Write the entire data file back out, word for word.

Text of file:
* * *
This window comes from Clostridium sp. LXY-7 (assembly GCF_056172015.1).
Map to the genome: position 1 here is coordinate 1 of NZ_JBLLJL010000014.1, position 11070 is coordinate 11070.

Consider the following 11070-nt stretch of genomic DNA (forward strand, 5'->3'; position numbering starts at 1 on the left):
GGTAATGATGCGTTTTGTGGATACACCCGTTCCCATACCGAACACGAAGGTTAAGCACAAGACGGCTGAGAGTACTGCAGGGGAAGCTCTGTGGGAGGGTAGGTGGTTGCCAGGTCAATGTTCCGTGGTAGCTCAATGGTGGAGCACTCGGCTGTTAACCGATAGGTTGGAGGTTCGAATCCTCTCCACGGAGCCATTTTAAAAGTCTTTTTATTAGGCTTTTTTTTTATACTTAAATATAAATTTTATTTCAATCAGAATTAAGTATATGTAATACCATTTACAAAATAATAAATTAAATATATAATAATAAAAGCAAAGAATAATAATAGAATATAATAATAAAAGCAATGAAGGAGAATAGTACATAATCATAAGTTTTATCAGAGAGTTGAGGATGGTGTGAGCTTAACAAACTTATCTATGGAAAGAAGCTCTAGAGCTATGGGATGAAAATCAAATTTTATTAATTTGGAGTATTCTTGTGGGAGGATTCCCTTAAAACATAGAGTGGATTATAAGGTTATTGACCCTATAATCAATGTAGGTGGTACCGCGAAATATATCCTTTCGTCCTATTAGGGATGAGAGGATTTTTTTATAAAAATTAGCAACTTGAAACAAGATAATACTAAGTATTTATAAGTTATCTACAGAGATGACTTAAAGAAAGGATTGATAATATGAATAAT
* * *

This window comes from Clostridium sp. LXY-7 (assembly GCF_056172015.1).
Map to the genome: position 1 here is coordinate 1 of NZ_JBLLJL010000014.1, position 11070 is coordinate 11070.

Consider the following 11070-nt stretch of genomic DNA (forward strand, 5'->3'; position numbering starts at 1 on the left):
GGTAATGATGCGTTTTGTGGATACACCCGTTCCCATACCGAACACGAAGGTTAAGCACAAGACGGCTGAGAGTACTGCAGGGGAAGCTCTGTGGGAGGGTAGGTGGTTGCCAGGTCAATGTTCCGTGGTAGCTCAATGGTGGAGCACTCGGCTGTTAACCGATAGGTTGGAGGTTCGAATCCTCTCCACGGAGCCATTTTAAAAGTCTTTTTATTAGGCTTTTTTTTTATACTTAAATATAAATTTTATTTCAATCAGAATTAAGTATATGTAATACCATTTACAAAATAATAAATTAAATATATAATAATAAAAGCAAAGAATAATAATAGAATATAATAATAAAAGCAATGAAGGAGAATAGTACATAATCATAAGTTTTATCAGAGAGTTGAGGATGGTGTGAGCTTAACAAACTTATCTATGGAAAGAAGCTCTAGAGCTATGGGATGAAAATCAAATTTTATTAATTTGGAGTATTCTTGTGGGAGGATTCCCTTAAAACATAGAGTGGATTATAAGGTTATTGACCCTATAATCAATGTAGGTGGTACCGCGAAATATATCCTTTCGTCCTATTAGGGATGAGAGGATTTTTTTATAAAAATTAGCAACTTGAAACAAGATAATACTAAGTATTTATAAGTTATCTACAGAGATGACTTAAAGAAAGGATTGATAATATGAATAAT